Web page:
May 16, 2019 6:00 am

Rick Zamperin: CFL and players’ union made the right move to end their squabble

The CFL and CFL Players' Association have reached a tentative deal to avert a potential work stoppage.

THE CANADIAN PRESS/John Woods
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There’s good news and, well, interesting news, now that the Canadian Football League and the CFL Players’ Association have reached a tentative collective bargaining agreement averting a potential league-wide work stoppage next week.

News of the new three-year deal broke Wednesday morning, much to the delight of CFL fans across the country, many of whom were worried that the players would proceed with their first work stoppage since 1974.

Details of the pact continue to trickle in, but here are some of the things that we do know.

The league’s $5.2 million salary cap will increase by $50,000 in each year of the deal. In year two, the minimum salary will rise from $54,000 to $65,000. Medical coverage for players will increase to three years from just one.

READ MORE: Tentative deal gives Americans incentive to remain with Canadian Football League teams

Those are all positives for the players who will also reap some of the revenues associated with commissioner Randy Ambrosie’s CFL 2.0, which will embark on growing the game globally — namely in Mexico and Europe.

Another plus is that the number of mandated Canadian starters will remain at seven instead of being reduced to five, and in an effort to protect American players, teams must start at least three Americans who have played three years with one team or four years in the CFL.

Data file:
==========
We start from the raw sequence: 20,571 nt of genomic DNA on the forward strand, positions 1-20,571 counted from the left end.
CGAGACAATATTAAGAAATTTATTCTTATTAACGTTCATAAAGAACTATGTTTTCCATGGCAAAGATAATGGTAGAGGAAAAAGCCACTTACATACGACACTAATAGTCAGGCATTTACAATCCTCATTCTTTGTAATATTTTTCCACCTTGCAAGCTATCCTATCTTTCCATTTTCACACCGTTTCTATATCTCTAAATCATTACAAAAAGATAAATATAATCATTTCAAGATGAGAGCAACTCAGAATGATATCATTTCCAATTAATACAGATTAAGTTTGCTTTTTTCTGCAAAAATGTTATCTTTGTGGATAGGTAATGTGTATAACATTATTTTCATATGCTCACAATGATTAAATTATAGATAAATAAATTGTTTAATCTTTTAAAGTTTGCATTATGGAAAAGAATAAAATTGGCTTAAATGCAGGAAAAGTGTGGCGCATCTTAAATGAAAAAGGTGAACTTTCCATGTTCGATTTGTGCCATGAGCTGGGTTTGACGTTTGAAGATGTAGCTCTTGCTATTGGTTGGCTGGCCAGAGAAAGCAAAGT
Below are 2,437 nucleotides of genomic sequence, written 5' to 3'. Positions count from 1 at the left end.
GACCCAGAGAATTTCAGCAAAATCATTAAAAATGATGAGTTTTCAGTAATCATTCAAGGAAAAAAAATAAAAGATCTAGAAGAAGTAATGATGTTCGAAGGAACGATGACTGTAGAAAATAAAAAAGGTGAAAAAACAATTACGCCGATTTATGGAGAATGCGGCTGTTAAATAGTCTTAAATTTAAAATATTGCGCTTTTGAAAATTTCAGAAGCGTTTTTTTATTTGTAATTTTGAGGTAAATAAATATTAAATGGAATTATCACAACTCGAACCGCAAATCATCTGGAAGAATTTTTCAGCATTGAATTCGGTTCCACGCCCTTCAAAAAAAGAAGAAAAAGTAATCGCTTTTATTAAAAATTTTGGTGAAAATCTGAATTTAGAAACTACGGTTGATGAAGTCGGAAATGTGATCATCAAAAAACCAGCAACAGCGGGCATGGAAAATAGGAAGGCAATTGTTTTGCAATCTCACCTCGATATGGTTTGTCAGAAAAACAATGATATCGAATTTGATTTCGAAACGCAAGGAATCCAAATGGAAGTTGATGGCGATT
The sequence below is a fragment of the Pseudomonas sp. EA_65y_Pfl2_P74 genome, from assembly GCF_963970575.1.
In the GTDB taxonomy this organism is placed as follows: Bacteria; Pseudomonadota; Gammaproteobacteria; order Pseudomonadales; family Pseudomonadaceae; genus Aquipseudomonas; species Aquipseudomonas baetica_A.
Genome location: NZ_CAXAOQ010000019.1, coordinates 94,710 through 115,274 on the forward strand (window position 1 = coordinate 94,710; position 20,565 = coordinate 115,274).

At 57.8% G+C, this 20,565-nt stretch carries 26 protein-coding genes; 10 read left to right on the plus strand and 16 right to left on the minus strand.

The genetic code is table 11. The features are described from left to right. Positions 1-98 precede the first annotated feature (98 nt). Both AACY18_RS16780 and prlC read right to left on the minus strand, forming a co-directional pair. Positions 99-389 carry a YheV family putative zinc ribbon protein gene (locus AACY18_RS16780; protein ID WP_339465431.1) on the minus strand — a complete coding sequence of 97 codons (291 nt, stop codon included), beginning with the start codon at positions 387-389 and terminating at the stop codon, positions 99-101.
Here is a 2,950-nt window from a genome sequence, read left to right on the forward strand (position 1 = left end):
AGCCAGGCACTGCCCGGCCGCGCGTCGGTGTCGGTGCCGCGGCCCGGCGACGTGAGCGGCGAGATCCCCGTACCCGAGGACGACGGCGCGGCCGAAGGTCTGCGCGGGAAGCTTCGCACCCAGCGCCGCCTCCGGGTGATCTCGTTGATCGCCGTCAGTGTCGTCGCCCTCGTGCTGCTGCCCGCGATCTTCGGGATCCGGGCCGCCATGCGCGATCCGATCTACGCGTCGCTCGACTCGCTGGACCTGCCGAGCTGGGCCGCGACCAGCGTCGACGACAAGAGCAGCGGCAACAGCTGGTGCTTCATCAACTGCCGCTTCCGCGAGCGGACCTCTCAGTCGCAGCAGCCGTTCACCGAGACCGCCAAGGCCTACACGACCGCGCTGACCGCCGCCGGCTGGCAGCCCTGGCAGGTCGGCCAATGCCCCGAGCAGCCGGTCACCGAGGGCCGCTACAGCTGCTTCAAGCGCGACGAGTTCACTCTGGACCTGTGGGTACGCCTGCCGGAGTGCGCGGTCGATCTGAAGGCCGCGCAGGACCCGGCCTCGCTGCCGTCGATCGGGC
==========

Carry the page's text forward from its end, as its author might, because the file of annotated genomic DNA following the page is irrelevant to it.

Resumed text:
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It is worth noting that the last agreement between the league and the CFLPA was a five-year deal and this new three-year package coincides with the expiration of the CFL’s television rights deal in 2021.

In short, these next three years are going to be extremely important to the future of this league.

READ MORE: Labour peace in CFL means ‘it’s go time’ for Edmonton Eskimos

Can Ambrosie’s global plan achieve the kind of growth that will pump serious dollars into the CFL’s coffers by then? What impact, if any, will the relaunch of the XFL in 2020 have on the number of American players who would have otherwise looked north? And while the addition of the Atlantic Schooners in 2021 will create a bunch of new jobs on and off the field, is the product going to be watered down?

Everyone in the game is doing a victory lap right now, but there will still be a lot of heavy lifting to make the league financially successful in the years ahead.

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